Ex-Gwinnett cop portrayed as vigilante, scapegoat on Day 1 of trial

Two police officers appear in a video clip prosecutors are using as evidence in an excessive force case in Gwinnett County. One is on trial. The other is testifying for the prosecution.

In her opening statement Friday, prosecutor Charissa Henrich asked jurors to disregard the video showing Michael Bongiovanni punching and subduing a handcuffed motorist and to focus instead on Robert McDonald’s actions.

“This case is not about Michael Bongiovanni,” she said.

Both were fired from the Gwinnett County Police Department after the April 2017 incident, which attracted national headlines. The former officers are both white. Demetrius Hollins, who was charged with driving without a tag, obstruction of a police officer and possession of less than an ounce of marijuana, is black. The charges against Hollins were dropped.

Cell phone video shows Bongiovanni, a 19-year veteran of the Gwinnett police before he was fired, punching and tasing Hollins. McDonald, called as back up, can be seen stomping on Hollins’ face as he lay on the pavement.

“He was acting as a vigilante on Mr. Hollins trying to get his lick in,” Henrich said. “You do not get to do as a police officer what a civilian cannot do.”

Defense attorney Walt Britt told jurors that it was Bongiovanni who bloodied Hollins’ face, then tased him twice.

McDonald “did what he’s supposed to do. Did what he’s trained to do,” said Britt, disputing that his client stomped the suspect.

Bongiovanni pleaded no contest last year to aggravated assault and battery charges and was sentenced to six months on a work release program and five months of home confinement. He avoided jail time and will testify against his former partner.

McDonald is charged with battery, violation of oath of office and aggravated assault and faces up to 26 years behind bars if convicted.

Britt wasted no time shifting blame to Bongiovanni, McDonald’s onetime mentor, saying the senior officer lied about what happened in his use of force report and “tried to throw (McDonald) under the bus.”

But McDonald, countered Henrich, was no innocent bystander.

“This man gets out off his squad car, runs up with his gun drawn and kicks (Hollins) in the head,” she said.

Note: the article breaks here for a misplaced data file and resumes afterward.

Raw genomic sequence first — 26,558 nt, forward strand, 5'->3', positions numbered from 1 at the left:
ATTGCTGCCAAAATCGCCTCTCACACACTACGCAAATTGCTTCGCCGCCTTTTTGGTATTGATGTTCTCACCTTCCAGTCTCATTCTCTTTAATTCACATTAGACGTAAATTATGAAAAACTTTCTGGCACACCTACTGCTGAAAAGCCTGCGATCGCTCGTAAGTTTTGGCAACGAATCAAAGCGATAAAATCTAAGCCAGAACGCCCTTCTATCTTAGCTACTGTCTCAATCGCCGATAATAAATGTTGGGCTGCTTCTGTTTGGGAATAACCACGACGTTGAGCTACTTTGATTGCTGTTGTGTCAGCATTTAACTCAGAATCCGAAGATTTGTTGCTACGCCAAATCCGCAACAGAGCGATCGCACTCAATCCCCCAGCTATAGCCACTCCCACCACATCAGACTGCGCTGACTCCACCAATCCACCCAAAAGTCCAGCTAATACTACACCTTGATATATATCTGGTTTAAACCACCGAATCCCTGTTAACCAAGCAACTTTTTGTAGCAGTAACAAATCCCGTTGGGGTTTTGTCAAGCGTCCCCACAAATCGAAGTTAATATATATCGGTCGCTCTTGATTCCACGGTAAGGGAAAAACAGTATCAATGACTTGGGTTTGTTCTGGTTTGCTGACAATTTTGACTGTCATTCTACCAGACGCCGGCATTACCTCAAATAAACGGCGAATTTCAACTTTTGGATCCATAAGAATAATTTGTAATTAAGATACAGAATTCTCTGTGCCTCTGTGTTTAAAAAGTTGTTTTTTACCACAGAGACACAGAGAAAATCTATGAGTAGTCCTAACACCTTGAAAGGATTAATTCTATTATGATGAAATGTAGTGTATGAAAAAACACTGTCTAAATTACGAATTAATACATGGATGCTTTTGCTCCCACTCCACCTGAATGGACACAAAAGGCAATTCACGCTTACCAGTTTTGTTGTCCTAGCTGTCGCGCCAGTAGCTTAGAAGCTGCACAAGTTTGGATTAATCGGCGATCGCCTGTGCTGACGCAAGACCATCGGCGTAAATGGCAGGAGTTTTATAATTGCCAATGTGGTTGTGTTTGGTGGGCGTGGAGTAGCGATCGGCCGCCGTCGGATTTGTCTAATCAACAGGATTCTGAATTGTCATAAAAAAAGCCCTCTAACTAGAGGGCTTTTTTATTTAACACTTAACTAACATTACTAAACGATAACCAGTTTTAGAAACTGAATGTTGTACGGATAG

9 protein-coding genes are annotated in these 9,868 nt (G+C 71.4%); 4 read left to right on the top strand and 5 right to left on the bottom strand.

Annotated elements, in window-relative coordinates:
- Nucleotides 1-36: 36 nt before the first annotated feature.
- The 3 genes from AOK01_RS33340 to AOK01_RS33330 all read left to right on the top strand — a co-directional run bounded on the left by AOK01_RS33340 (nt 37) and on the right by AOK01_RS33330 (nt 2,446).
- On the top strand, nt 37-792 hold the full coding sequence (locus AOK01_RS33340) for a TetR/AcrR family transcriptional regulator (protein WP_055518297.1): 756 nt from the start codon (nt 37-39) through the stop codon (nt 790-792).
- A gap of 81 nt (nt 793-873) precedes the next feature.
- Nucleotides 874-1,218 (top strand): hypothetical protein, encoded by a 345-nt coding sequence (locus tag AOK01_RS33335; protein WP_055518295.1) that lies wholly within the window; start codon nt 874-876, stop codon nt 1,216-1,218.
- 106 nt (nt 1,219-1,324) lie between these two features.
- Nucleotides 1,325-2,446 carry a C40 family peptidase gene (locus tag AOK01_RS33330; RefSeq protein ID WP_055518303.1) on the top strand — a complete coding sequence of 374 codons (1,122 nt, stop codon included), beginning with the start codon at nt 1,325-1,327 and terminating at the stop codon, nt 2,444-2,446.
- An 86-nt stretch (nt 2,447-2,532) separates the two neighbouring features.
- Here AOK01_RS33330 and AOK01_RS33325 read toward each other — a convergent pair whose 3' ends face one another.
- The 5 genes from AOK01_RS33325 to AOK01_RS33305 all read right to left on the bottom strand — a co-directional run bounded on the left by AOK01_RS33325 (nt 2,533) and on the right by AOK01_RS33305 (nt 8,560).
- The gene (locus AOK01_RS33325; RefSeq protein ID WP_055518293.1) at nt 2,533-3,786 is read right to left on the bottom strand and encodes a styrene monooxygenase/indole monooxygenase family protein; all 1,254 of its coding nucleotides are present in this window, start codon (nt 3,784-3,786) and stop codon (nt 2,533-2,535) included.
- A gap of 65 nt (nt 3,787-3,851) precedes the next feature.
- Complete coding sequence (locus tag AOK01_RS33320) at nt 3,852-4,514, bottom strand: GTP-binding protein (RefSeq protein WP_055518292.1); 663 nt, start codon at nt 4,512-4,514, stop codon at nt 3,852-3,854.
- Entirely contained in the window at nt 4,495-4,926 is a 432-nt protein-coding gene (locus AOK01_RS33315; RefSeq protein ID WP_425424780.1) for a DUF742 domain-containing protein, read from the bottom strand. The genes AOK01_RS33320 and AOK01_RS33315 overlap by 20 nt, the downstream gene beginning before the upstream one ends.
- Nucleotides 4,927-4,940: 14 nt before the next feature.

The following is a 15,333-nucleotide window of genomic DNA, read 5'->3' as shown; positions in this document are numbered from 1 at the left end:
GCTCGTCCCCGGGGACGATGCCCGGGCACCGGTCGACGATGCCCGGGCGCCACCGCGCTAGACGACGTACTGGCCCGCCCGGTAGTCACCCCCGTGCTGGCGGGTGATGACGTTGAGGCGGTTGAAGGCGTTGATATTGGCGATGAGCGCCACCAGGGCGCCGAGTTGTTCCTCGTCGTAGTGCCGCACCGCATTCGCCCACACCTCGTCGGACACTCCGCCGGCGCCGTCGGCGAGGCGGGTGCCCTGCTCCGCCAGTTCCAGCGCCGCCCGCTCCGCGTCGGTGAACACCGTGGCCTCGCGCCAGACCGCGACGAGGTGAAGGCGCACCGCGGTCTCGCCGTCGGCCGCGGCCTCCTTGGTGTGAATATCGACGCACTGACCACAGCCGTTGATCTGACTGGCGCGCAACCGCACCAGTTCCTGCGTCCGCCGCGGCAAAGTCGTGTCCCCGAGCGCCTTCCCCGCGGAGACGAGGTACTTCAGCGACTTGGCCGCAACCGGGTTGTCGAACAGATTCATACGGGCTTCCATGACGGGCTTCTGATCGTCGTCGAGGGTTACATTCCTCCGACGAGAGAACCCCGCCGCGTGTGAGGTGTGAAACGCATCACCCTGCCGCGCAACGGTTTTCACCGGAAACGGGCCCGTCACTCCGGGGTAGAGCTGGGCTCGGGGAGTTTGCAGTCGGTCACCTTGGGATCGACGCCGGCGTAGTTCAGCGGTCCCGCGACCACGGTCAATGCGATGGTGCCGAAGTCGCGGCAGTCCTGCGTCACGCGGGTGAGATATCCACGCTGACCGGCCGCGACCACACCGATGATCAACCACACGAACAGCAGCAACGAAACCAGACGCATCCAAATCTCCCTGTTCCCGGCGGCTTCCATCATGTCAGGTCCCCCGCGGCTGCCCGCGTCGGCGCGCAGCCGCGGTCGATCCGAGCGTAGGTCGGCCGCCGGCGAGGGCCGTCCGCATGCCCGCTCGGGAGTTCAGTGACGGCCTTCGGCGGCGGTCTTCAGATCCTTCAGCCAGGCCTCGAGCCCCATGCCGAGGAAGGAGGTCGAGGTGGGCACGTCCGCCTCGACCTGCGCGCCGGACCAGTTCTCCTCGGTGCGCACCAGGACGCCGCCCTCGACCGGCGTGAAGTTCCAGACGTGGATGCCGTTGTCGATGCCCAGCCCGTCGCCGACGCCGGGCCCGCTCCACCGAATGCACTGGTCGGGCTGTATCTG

Witnesses described McDonald pressing his gun into Hollins’ flesh.

“You can see the skin moving,” Henrich said.

Truck driver Kenneth Dillard testified about the interaction he saw between McDonald and Hollins.

“After he stomps his face, he gets down, puts his knee in his neck with his weapon drawn to the back of his head and says, ‘I’ll blow your head off!’ ” Dillard testified. He said he posted the video he shot on Facebook because “it needed to be seen.”

Britt noted that Dillard left out details in his initial interview with police and challenged virtually all of Dillard’s account in a sometimes tense cross-examination.

But there was some consensus. Dillard agreed with Britt that Bongiovanni’s account of what happened that day was, in the defense attorney’s words “a complete and total fabrication.”

Bongiovanni isn’t the only witness the defense will seek to impugn. In his opening statement, Britt discussed Hollins’ Nov. 2018 arrest on charges he beat and robbed a former girlfriend. He was also arrested, in August 2016, on charges of obstructing an officer and possession of less than 1 ounce of marijuana. The arresting officers were Bongiovanni and McDonald.

McDonald and Bongiovanni were often paired together on the Gwinnett Police Department’s Community Response Team. In his nearly two decades on the force, Bongiovanni logged 67 incidents in which he used force, many involving his Taser or his fists. McDonald, in his three years with the Gwinnett Police Department, was involved in four use-of-force cases — three of them while on patrol with Bongiovanni.

Retired Gwinnett Police Lt. Sandra Pryor testified Friday that she talked with both officers about their encounter with Hollins. She said Bongiovanni initially told her McDonald accidentally kicked him.

“How in the hell do you accidentally kick someone,” Pryor said she responded.

She testified that McDonald told her that because he was carrying his service weapon, he couldn’t use his hands to subdue Hollins.

“I didn’t know what was going on,” Pryor said McDonald told her when she asked why he was carrying his firearm.

Testimony resumes Monday, with the state expected to wrap up its case by Tuesday. Britt indicated McDonald will testify in his defense.

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